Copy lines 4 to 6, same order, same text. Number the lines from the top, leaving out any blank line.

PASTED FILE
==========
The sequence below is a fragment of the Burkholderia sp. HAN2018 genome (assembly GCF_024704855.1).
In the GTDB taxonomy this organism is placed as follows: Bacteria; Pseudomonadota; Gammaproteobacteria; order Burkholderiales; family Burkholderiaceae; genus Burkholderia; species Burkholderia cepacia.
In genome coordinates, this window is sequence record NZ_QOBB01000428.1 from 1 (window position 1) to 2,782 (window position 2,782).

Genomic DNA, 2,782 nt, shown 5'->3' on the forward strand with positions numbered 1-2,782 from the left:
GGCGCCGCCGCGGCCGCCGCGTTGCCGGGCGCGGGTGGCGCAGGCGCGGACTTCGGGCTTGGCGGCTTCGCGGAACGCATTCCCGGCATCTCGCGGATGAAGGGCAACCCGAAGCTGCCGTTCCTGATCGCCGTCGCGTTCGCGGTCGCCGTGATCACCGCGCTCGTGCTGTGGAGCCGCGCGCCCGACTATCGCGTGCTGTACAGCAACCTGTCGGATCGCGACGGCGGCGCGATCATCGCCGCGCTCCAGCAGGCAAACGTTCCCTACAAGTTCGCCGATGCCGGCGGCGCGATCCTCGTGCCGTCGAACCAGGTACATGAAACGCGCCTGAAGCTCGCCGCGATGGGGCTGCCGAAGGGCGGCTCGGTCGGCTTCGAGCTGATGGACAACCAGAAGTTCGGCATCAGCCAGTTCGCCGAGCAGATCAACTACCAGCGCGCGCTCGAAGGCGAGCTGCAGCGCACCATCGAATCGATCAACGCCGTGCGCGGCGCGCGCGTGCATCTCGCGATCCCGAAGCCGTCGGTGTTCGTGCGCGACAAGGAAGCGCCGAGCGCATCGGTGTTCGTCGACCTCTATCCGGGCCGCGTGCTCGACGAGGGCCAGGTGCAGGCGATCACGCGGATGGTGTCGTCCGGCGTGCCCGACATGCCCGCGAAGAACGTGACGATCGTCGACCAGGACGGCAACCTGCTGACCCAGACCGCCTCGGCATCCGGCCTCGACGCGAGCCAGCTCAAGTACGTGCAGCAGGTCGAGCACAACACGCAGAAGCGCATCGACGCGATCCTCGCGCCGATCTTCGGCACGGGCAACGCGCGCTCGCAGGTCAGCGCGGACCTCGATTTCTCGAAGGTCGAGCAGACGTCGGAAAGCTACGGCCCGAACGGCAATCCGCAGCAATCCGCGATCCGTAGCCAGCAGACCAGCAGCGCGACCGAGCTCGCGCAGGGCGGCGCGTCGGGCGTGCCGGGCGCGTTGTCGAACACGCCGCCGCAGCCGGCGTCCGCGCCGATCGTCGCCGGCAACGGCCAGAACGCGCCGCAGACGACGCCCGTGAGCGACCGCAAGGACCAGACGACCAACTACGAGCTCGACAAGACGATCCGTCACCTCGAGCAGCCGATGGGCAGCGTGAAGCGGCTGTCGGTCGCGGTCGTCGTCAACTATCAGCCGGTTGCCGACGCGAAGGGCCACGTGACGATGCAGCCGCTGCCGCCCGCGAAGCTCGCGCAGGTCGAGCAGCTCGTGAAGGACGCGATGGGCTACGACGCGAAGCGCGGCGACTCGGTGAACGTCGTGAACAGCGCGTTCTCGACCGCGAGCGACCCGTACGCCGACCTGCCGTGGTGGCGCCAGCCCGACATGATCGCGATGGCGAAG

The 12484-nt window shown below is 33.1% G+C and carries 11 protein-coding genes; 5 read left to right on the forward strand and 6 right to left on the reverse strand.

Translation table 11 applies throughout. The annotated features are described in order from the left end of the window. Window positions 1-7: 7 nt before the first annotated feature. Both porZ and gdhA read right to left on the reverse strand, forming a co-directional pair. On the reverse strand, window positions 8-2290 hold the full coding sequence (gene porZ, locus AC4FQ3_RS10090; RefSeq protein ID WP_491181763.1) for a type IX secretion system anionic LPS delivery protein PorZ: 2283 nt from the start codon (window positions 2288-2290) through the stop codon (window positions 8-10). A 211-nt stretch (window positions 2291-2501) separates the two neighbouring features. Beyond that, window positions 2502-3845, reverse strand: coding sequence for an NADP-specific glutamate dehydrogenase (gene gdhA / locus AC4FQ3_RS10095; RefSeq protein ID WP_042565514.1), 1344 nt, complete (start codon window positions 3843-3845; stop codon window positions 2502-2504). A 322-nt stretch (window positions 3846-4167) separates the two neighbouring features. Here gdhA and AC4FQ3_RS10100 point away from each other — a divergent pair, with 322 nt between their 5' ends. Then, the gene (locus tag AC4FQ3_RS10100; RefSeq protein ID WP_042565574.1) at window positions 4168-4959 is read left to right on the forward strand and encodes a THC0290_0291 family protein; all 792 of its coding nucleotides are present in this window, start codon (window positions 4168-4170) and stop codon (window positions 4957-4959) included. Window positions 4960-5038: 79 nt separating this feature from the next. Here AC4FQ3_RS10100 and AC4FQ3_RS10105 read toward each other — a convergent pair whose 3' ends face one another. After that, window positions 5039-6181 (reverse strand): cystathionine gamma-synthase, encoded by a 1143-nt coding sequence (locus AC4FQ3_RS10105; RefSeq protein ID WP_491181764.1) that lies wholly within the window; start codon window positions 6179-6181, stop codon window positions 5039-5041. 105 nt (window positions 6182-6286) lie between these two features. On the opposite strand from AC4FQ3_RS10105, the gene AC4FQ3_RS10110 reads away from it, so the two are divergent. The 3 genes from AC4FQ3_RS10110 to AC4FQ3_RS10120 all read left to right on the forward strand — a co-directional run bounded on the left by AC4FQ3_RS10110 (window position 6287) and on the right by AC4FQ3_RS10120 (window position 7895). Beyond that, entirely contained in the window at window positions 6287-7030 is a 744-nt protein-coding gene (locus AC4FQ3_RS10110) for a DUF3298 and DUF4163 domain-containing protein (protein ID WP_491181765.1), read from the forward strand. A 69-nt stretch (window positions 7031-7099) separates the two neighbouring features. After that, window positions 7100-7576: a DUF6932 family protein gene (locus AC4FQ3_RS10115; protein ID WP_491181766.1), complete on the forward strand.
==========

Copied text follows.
Genomic DNA, 2,782 nt, shown 5'->3' on the forward strand with positions numbered 1-2,782 from the left:
GGCGCCGCCGCGGCCGCCGCGTTGCCGGGCGCGGGTGGCGCAGGCGCGGACTTCGGGCTTGGCGGCTTCGCGGAACGCATTCCCGGCATCTCGCGGATGAAGGGCAACCCGAAGCTGCCGTTCCTGATCGCCGTCGCGTTCGCGGTCGCCGTGATCACCGCGCTCGTGCTGTGGAGCCGCGCGCCCGACTATCGCGTGCTGTACAGCAACCTGTCGGATCGCGACGGCGGCGCGATCATCGCCGCGCTCCAGCAGGCAAACGTTCCCTACAAGTTCGCCGATGCCGGCGGCGCGATCCTCGTGCCGTCGAACCAGGTACATGAAACGCGCCTGAAGCTCGCCGCGATGGGGCTGCCGAAGGGCGGCTCGGTCGGCTTCGAGCTGATGGACAACCAGAAGTTCGGCATCAGCCAGTTCGCCGAGCAGATCAACTACCAGCGCGCGCTCGAAGGCGAGCTGCAGCGCACCATCGAATCGATCAACGCCGTGCGCGGCGCGCGCGTGCATCTCGCGATCCCGAAGCCGTCGGTGTTCGTGCGCGACAAGGAAGCGCCGAGCGCATCGGTGTTCGTCGACCTCTATCCGGGCCGCGTGCTCGACGAGGGCCAGGTGCAGGCGATCACGCGGATGGTGTCGTCCGGCGTGCCCGACATGCCCGCGAAGAACGTGACGATCGTCGACCAGGACGGCAACCTGCTGACCCAGACCGCCTCGGCATCCGGCCTCGACGCGAGCCAGCTCAAGTACGTGCAGCAGGTCGAGCACAACACGCAGAAGCGCATCGACGCGATCCTCGCGCCGATCTTCGGCACGGGCAACGCGCGCTCGCAGGTCAGCGCGGACCTCGATTTCTCGAAGGTCGAGCAGACGTCGGAAAGCTACGGCCCGAACGGCAATCCGCAGCAATCCGCGATCCGTAGCCAGCAGACCAGCAGCGCGACCGAGCTCGCGCAGGGCGGCGCGTCGGGCGTGCCGGGCGCGTTGTCGAACACGCCGCCGCAGCCGGCGTCCGCGCCGATCGTCGCCGGCAACGGCCAGAACGCGCCGCAGACGACGCCCGTGAGCGACCGCAAGGACCAGACGACCAACTACGAGCTCGACAAGACGATCCGTCACCTCGAGCAGCCGATGGGCAGCGTGAAGCGGCTGTCGGTCGCGGTCGTCGTCAACTATCAGCCGGTTGCCGACGCGAAGGGCCACGTGACGATGCAGCCGCTGCCGCCCGCGAAGCTCGCGCAGGTCGAGCAGCTCGTGAAGGACGCGATGGGCTACGACGCGAAGCGCGGCGACTCGGTGAACGTCGTGAACAGCGCGTTCTCGACCGCGAGCGACCCGTACGCCGACCTGCCGTGGTGGCGCCAGCCCGACATGATCGCGATGGCGAAG

The 12484-nt window shown below is 33.1% G+C and carries 11 protein-coding genes; 5 read left to right on the forward strand and 6 right to left on the reverse strand.